was originally proposed by funky Swiss watch company Swatch. Founder Nicolas Hayek wanted to make a fun, small car with an electric powertrain and after searching around for a partner he eventually reached an agreement with Mercedes-Benz.
Mercedes had prototyped a two-seater city car in 1981 called the NAFA
, and although that never reached production it gave Mercedes an insight into what would be needed. A proposal was drawn up and the new car was called the “smart” (in lowercase) which stood for “Swatch Mercedes ART”.
Things soon fell apart though, and Swatch was disappointed that Mercedes wanted to put in a small petrol engine rather than something more forward-looking, and during development they dropped out leaving Mercedes to go it alone.
What was eventually produced was quite radical though – a tall but short two-seater car with a little rear-mounted two cylinder engine to drive it. Although the original Smart (originally called the City-Coupé) was aimed at city-dwellers rather than farmers, the cars had some similar concepts… not least of which was that the ForTwo was built in France.
|A pair of customised Smart FourTwos|
Like the 2CV, the Smart had plenty of headroom inside
. People who expect the tiny car to be cramped are usually pleasantly surprised by the amount of space. The high driving position and good all-round visibility makes it feel more like an SUV or van, and it’s easy to think that you are driving something much bigger until you glance behind you and remember there is no back row of seats… in effect you are driving half a car.
The Smart could originally be had as a cabriolet or a coupé with a hard-top. The fabric top of the convertible version again had echoes of the 2CV, and it was the cheapest soft-top car on the market.
Both cars featured a very small petrol engine. In the case of the Smart it was a three cylinder 600 cc unit with a turbocharger 45 horsepower or upwards. Over the years, this two became more powerful and the BRABUS version has a 100 horsepower engine. Although the light weight and capable engines made the Smart fun to drive, its ability to go around corners at speed was not only comically bad but also rather frightening.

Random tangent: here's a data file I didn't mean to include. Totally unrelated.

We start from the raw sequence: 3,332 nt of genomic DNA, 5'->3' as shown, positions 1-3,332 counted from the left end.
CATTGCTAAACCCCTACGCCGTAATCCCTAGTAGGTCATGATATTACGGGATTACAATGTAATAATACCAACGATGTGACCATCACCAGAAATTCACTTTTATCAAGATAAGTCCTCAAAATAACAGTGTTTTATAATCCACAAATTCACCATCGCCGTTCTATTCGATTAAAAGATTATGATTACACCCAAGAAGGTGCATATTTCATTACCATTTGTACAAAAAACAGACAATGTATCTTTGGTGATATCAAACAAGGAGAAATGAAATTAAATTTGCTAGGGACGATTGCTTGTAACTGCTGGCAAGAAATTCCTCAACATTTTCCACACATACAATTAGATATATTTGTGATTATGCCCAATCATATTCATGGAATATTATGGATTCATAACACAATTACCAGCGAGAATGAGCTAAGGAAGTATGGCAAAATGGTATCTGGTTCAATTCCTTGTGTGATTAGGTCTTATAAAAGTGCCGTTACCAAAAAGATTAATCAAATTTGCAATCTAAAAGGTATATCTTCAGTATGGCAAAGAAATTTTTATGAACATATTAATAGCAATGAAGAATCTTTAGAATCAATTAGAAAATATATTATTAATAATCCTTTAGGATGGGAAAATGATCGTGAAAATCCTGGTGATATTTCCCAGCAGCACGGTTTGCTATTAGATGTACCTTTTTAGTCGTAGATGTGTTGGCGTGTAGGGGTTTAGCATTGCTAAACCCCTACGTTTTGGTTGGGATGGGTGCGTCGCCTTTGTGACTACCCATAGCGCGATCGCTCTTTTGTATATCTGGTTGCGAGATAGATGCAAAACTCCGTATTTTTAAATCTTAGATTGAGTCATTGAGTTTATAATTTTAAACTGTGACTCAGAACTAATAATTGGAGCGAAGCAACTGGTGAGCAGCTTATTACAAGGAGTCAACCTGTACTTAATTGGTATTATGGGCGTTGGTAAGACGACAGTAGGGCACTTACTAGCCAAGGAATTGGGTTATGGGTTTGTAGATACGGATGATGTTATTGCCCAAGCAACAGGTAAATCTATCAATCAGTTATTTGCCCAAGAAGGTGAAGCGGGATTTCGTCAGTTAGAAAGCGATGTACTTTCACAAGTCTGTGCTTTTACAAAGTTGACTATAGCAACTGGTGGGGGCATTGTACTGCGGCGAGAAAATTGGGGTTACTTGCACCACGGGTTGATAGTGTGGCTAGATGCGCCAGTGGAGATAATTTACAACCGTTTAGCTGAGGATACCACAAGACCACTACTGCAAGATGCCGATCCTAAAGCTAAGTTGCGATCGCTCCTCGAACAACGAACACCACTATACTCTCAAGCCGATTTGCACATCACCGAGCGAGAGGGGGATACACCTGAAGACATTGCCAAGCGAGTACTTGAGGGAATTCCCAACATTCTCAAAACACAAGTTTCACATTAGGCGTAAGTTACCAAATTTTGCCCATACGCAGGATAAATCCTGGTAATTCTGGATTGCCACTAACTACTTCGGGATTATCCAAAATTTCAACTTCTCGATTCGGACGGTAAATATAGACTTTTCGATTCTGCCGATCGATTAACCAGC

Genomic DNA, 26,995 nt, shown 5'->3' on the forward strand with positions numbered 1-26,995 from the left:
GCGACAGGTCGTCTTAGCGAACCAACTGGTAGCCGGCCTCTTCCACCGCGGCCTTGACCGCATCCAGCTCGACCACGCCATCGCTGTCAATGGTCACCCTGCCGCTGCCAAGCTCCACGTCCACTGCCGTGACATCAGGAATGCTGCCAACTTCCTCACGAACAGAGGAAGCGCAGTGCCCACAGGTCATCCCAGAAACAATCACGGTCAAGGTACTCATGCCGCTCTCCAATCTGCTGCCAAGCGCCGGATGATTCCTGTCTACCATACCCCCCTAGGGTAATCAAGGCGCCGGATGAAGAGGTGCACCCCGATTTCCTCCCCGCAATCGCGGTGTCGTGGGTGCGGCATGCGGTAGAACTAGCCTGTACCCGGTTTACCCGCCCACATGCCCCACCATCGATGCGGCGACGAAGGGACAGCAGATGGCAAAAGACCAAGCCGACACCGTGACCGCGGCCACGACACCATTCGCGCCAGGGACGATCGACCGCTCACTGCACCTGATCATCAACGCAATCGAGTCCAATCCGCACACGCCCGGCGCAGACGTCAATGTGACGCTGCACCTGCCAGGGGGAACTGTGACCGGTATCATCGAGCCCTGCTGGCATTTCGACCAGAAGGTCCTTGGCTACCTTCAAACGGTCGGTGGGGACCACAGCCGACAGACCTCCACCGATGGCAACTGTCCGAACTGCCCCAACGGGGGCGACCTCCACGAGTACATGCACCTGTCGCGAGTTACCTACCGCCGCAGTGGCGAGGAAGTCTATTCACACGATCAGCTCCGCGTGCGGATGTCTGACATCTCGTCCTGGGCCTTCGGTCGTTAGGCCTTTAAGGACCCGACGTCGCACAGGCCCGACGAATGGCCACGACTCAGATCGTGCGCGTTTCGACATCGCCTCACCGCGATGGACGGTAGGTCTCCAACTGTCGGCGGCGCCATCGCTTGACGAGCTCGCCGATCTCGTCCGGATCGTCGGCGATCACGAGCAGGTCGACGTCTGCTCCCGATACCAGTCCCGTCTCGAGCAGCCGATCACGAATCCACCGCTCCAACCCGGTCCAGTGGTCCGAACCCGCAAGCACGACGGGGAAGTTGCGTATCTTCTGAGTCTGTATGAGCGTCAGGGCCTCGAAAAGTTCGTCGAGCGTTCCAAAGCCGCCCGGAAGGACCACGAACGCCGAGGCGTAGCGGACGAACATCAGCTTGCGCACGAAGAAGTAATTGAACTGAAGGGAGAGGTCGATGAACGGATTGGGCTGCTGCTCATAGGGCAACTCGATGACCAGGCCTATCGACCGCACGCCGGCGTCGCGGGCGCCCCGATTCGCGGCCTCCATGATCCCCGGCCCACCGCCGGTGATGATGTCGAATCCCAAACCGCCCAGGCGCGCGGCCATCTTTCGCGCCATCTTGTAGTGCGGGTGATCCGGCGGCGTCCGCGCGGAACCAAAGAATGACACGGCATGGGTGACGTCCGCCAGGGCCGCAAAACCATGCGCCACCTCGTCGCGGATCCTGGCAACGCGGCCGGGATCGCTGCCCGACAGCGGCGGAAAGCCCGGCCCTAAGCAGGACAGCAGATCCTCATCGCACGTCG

The poor handling was a black mark in what was otherwise a remarkably safe little car. The body was created around a reinforced safety cage (called the Tridion cell by Mercedes) which offered very good all-around protection for a little car. The Tridion cell is typically a different colour from the rest of the car. Airbags and electronic stability also improved the overall safety. The original version had a somewhat vague automatic gearbox which could be changed to a rather better sequential one at the push of a button.
In the original car, the brightly-coloured plastic panels were easy to remove and some owners engaged in “panel swaps” where they could change the look of their car by exchanging panels with someone else. Some owners went further with their alterations too, and a healthy modding community
Today the Smart ForTwo is in its third generation, but has never had the success that the 2CV did. Various companion models came along, including an interesting but problematic Roadster that was around for a few years, two completely different four-seat “ForFour” models along with some more esoteric versions
of the ForTwo itself.
The little Smart car ended up being something of a design icon of its own, where the 2CV was originally meant to be utilitarian before it acquire a counter-cultural vibe about it, the ForTwo was more a symbol of young fun-seeking city-dwellers. Whether or not the Smart will still be thought of that way in another half century is to be seen…
Image credits: Conrad Longmore and Classic Fan via Flickr